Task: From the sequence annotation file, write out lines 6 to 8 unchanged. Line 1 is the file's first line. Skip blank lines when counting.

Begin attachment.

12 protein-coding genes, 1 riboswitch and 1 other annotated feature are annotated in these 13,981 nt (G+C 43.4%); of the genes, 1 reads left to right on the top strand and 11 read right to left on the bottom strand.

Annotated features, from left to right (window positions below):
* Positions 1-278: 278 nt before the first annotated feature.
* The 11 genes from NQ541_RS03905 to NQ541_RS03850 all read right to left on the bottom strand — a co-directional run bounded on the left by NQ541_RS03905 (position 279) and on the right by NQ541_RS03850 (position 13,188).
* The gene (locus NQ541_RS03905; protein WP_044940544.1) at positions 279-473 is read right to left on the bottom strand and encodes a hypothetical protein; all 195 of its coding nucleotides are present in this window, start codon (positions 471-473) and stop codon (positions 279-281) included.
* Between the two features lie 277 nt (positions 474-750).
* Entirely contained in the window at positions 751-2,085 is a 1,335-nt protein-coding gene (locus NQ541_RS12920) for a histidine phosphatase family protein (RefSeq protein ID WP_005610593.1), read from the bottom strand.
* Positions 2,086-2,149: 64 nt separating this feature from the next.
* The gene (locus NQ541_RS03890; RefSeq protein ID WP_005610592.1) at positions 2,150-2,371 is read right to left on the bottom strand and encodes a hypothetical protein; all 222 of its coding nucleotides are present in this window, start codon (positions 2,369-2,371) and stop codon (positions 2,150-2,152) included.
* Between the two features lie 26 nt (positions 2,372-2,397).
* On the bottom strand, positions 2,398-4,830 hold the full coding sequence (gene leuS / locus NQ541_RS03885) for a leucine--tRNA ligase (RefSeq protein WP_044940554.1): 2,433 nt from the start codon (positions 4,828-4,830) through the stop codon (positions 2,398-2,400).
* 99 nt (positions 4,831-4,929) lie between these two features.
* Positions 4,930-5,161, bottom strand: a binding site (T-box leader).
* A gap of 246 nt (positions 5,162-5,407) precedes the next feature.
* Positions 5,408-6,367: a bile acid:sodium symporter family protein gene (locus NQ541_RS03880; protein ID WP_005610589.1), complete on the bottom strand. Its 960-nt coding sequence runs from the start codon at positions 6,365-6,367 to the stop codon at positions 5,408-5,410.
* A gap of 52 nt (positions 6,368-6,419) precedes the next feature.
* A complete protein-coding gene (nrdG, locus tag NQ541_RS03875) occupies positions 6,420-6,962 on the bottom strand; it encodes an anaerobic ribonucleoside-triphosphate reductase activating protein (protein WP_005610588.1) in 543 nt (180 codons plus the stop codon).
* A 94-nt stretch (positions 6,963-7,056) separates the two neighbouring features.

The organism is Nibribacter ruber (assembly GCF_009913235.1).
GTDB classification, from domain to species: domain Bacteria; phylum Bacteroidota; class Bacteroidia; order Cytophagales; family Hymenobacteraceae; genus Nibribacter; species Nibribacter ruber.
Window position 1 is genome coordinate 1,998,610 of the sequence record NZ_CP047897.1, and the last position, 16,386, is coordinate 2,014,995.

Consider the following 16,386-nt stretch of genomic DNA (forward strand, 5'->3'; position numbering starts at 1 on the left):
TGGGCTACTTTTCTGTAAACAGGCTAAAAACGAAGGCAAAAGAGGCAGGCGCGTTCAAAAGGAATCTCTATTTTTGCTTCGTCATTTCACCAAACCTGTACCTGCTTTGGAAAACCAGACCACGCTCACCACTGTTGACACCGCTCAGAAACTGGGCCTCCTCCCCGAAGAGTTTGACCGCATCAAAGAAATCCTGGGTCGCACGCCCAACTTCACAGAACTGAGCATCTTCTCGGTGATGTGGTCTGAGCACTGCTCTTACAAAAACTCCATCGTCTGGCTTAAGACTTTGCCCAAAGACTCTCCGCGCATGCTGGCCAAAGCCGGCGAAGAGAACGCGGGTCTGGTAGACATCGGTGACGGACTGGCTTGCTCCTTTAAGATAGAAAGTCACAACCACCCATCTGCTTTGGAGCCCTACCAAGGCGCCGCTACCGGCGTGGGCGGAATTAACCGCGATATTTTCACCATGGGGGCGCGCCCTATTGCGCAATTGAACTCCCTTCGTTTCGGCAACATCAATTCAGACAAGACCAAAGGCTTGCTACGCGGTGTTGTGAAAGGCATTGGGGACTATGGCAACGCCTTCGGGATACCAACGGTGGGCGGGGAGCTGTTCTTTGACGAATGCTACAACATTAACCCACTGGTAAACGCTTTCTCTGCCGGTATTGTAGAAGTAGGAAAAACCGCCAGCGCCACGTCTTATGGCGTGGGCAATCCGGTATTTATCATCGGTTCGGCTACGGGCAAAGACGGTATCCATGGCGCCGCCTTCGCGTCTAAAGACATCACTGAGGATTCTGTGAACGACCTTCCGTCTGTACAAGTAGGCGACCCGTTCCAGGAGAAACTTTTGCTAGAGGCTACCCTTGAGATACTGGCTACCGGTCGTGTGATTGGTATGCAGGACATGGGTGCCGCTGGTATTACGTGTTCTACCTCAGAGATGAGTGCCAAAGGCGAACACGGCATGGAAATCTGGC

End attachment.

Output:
* Between the two features lie 277 nt (positions 474-750).
* Entirely contained in the window at positions 751-2,085 is a 1,335-nt protein-coding gene (locus NQ541_RS12920) for a histidine phosphatase family protein (RefSeq protein ID WP_005610593.1), read from the bottom strand.
* Positions 2,086-2,149: 64 nt separating this feature from the next.